said recessed portion including first and second steps along said longitudinally extending axis, each step having a different thickness; and
an in-situ, non-invasive temperature sensitive sensor mounted on each said step of said recessed portion for sensing temperature of said diaphragm whereby temperature transients in the fluid are sensed.
18. A transducer comprising:
a fluid containment device having a cylindrical side wall including an inner surface and also including an outer surface;
a diaphragm integral with said side wall and being defined by a recessed portion of said side wall extending between said inner surface and a recessed portion of said outer surface;
an in-situ, non-invasive sensor mounted on said recessed portion of said outer surface for sensing surface conditions of said diaphragm whereby the condition of a fluid in said device is sensed; and
a cover for covering said recessed portion wherein said cover includes a connector in communication with said sensor for connecting a communication link thereto.
US08206013 1994-03-04 1994-03-04 Non-invasive fluid condition sensing transducer Expired - Fee Related US5505092A (en)

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Cited By (20)

* Cited by examiner, † Cited by third party
Publication number Priority date Publication date Assignee Title
US6171253B1 (en) 1999-05-04 2001-01-09 Apex Medical, Inc. Flat tube pressure sensor
EP1253412A2 (en) * 2001-04-25 2002-10-30 Oertli-Instrumente AG System for measuring pressure
US6481292B1 (en) 1999-12-24 2002-11-19 Apex Medical, Inc. Dual pressure monitor
US6494343B2 (en) * 2001-02-15 2002-12-17 Advanced Technology Materials, Inc. Fluid storage and dispensing system featuring ex-situ strain gauge pressure monitoring assembly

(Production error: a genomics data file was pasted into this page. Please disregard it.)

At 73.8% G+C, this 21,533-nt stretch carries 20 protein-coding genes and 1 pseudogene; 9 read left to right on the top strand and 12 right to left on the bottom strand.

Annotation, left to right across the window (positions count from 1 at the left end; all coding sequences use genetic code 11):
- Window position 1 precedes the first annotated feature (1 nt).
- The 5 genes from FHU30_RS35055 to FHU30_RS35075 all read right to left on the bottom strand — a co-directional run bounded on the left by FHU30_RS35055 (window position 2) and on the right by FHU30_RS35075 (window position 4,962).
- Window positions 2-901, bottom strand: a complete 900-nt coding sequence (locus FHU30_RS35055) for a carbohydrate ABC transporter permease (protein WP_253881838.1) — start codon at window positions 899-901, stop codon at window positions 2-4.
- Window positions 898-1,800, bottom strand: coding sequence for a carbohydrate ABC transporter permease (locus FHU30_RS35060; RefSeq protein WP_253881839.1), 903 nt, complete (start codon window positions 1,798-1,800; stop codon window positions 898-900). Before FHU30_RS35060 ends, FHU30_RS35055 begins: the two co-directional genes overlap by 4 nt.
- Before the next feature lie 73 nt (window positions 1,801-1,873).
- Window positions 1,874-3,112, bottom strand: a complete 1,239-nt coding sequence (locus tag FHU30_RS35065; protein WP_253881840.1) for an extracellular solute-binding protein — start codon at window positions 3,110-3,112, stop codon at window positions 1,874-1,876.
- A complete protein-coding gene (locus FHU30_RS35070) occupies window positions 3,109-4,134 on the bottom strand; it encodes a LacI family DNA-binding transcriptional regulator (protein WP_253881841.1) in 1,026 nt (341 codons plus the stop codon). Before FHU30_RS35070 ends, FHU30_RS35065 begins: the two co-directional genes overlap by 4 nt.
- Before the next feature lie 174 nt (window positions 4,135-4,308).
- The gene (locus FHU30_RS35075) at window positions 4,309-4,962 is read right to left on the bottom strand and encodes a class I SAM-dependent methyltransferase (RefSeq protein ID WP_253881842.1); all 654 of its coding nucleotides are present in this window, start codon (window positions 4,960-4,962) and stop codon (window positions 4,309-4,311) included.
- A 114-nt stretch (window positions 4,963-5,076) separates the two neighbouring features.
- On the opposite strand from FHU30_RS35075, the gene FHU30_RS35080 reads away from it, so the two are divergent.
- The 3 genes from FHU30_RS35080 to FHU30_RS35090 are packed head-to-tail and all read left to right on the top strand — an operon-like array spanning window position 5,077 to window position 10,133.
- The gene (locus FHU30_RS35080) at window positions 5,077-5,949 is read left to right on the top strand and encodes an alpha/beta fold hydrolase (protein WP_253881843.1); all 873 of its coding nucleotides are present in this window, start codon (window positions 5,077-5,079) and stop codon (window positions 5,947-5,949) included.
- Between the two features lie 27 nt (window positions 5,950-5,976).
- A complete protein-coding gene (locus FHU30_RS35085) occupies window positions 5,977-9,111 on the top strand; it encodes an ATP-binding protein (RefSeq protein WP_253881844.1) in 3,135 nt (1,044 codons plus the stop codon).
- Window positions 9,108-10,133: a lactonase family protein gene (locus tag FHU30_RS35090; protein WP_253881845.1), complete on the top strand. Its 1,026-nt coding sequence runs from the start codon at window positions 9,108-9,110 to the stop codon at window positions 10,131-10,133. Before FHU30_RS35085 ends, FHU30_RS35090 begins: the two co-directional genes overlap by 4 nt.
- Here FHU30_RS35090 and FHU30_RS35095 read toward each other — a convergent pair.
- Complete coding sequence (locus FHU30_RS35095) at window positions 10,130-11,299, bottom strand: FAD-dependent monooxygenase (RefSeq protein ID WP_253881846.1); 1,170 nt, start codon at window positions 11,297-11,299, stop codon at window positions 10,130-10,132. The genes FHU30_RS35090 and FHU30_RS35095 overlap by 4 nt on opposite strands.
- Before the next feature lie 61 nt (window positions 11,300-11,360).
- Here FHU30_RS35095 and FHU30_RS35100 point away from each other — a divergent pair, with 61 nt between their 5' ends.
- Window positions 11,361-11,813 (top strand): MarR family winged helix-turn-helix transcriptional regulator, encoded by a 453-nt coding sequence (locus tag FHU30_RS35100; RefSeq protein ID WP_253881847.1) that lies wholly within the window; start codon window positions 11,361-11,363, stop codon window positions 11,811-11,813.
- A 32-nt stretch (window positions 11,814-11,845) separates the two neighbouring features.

US6622565B2 (en) 2002-01-29 2003-09-23 The United States Of America As Represented By The Secretary Of Agriculture Fluid pressure measurement by mechanical compression of tubing
US6640641B1 (en) * 1998-10-23 2003-11-04 Harald Benestad Device for measuring a medium under pressure
US20040112435A1 (en) * 2002-12-17 2004-06-17 Olander W. Karl Gas storage and dispensing system for variable conductance dispensing of gas at constant flow rate
US20040151230A1 (en) * 2003-02-03 2004-08-05 Das Sathish R. Sensor bulb attachment
US20050204822A1 (en) * 2004-03-18 2005-09-22 Rosemount Inc. In-line annular seal-based pressure device
US20060088948A1 (en) * 2004-10-25 2006-04-27 Mcmanus James V Fluid storage and dispensing system including dynamic fluid monitoring of fluid storage and dispensing vessel
US20060117868A1 (en) * 2002-09-30 2006-06-08 Keming Liu Transducer for measuring a shaft dynamic behavior
US20080084306A1 (en) * 2006-09-25 2008-04-10 Franck-Stephane Durtschi Gas cylinders monitoring by wireless tags
US20080245676A1 (en) * 2005-08-22 2008-10-09 Mcmanus James V Material Containment System
US20090013807A1 (en) * 2007-06-19 2009-01-15 Energy Equipment Corporation Pipe monitoring method
EP1857787A3 (en) * 2006-05-16 2011-11-30 Hottinger Baldwin Messtechnik GmbH Weighing device for hydraulically moveable load containers
EP2437040A1 (en) * 2010-10-01 2012-04-04 Jasco Corporation Device for measuring small pressure differences